Ecospirit: Religions and Philosophies for the Earth

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Laurel Kearns, Catherine Keller
Fordham Univ Press, 2007 - Religion - 644 pages
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We hope-- even as we often doubt-- that the environmental crisis can be controlled. Public awareness of our species' self-destructive relation to its own materiality is growing. But so is the destruction. The needed practical interventions seem to require a collective shift of such magnitude as to take on spiritual or religious intensity. Traditions of ecological theology and eco-religious praxis have been preparing the way for several decades, yet they have remained marginal to society, academy, and church. With a fresh, transdisciplinary approach, Ecospirit probes the possibility of a green shift radical enough to permeate the ancient roots of our sensibility and the social sources of our practice. Its authors undertake an elemental deconstruction of our theological habits of supernaturalism, our under-thought praxis, as well as our philosophical models of nature. But in this study deconstruction begins to turn upon itself, perplexed by its own earth-blind anthropocentrisms. The possibility of "econstruction" arises.The essays of Ecospirit transmute a paralyzing sense of emergency into the emergence of a moving language of the earth. Grounded in the complex ecosocial contexts in which all creatures become, a discourse for a genesis collective begins to take form. The essays pursue a thought-experiment in multi-leveled, multi-religious, multi-contextual ecospirituality. They embrace introductory exercises in ecotheology, conceptually rigorous engagements with the theological tradition and its philosophical underpinnings, and explorations of the ways that religious praxis can both harm and heal. The book ranges across theology, religious studies, philosophy, literary criticism, ethics, sociology, and cultural studies--all serving to explore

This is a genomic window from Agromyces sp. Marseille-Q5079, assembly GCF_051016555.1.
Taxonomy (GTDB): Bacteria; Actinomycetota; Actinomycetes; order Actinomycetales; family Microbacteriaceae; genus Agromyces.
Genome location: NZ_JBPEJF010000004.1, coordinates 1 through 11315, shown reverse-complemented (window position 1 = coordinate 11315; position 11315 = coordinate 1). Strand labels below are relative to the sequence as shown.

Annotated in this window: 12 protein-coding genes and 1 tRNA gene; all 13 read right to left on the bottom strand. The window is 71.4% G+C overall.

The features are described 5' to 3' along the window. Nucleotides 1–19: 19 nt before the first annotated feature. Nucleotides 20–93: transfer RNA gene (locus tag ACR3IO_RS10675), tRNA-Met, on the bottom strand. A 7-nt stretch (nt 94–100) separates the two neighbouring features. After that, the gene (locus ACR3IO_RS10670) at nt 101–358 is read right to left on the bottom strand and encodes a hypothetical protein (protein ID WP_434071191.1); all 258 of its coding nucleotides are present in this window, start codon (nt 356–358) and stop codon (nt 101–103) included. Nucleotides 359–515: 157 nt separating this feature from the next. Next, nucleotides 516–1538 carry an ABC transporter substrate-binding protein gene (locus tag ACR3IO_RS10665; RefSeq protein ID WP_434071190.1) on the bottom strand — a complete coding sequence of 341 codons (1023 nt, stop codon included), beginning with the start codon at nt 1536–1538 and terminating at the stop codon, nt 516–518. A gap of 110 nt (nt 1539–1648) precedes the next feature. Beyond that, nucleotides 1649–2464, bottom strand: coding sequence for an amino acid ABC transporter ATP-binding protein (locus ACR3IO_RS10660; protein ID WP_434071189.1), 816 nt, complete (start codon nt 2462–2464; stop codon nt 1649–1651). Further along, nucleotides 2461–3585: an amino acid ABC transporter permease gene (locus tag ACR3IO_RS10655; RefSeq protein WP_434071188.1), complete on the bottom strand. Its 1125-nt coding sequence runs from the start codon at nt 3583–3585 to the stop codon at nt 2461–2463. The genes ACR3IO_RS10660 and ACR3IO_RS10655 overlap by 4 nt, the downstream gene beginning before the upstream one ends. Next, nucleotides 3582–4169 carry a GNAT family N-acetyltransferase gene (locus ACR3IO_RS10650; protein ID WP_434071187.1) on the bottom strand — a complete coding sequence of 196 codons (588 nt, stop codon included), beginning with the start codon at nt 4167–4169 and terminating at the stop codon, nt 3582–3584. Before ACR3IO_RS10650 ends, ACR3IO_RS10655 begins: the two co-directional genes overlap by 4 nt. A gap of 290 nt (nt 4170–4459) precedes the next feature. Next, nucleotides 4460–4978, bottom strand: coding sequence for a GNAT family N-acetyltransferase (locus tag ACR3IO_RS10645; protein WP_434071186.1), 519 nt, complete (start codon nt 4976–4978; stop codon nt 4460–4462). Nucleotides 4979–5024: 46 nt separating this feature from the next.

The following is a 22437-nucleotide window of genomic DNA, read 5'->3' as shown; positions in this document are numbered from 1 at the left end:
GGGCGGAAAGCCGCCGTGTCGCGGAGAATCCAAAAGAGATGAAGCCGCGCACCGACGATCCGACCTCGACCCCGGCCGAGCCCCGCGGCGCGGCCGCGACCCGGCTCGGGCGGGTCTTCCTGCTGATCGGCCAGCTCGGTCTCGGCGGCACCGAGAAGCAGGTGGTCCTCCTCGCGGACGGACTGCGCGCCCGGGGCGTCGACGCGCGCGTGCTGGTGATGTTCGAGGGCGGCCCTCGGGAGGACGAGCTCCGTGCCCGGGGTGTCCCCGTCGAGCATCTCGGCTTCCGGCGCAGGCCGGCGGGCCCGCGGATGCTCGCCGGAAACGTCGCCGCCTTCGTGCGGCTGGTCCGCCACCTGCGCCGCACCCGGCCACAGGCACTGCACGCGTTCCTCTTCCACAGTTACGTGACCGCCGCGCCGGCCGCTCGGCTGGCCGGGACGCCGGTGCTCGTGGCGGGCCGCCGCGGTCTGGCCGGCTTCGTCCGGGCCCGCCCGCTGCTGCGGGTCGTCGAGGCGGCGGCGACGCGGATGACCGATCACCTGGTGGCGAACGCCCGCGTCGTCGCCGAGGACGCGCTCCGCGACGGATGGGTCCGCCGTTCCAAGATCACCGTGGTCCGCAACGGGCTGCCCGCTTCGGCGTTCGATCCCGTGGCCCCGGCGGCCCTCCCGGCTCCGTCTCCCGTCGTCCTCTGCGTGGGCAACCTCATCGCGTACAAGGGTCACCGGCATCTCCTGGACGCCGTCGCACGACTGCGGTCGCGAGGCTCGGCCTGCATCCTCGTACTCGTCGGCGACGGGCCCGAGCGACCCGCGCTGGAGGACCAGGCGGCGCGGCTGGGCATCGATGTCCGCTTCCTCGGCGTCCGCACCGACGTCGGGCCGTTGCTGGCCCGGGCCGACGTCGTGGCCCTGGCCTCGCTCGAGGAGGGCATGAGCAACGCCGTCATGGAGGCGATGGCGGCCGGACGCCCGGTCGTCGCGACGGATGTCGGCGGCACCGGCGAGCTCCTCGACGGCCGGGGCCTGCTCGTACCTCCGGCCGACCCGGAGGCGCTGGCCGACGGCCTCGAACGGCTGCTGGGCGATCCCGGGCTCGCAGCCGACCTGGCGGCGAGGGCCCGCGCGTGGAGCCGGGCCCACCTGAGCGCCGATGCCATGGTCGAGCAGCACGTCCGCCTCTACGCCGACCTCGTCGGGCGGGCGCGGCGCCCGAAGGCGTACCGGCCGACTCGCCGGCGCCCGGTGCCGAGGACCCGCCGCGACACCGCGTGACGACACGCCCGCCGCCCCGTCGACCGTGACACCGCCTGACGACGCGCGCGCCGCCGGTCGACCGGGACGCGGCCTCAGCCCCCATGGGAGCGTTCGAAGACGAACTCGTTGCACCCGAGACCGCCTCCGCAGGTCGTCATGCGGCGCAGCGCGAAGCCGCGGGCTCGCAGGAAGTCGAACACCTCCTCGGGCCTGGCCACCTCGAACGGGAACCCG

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Ecospirit: religions and philosophies for the earth

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While much public debate has focused on whether global warming is real and a result of human action, a small segment of the religious Left has been quietly rethinking and reimagining faith, philosophy ... Read full review

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Contents

Grounding TheoryEarth in Religion and Philosophy
1
LANGUAGE MATRIX PRACTICE
19
SCIENCE FAITH PHILOSOPHY
95
THEORY AND THEOLOGY
215
SPIRIT CREATION ATONEMENT ESCHATON
289
DESECRATION SACRALITY PLACE
413
ENACTMENTS POETICS LITURGICS
493
Notes
543
Contributors
637
Copyright

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About the author (2007)


LAUREL KEARNS is Associate Professor of Sociology of Religion and Environmental Studies in the Theological School and Graduate Division of Religion of Drew University.

CATHERINE KELLER is Professor of Constructive Theology in the Theological School and Graduate Division of Religion at Drew University. She co-edited with Virginia Burrus the first volume of the Transdisciplinary Theological Colloquia, Toward a Theology of Eros: Transfiguring Passion at the Limits of Discipline (Fordham), and co-edited with Laurel Kearns its second volume, Ecospirit: Philosophies and Religions for the Earth (Fordham). Previous books include Face of the Deep: A Theology of Becoming and On the Mystery: Discerning Divinity in Process.

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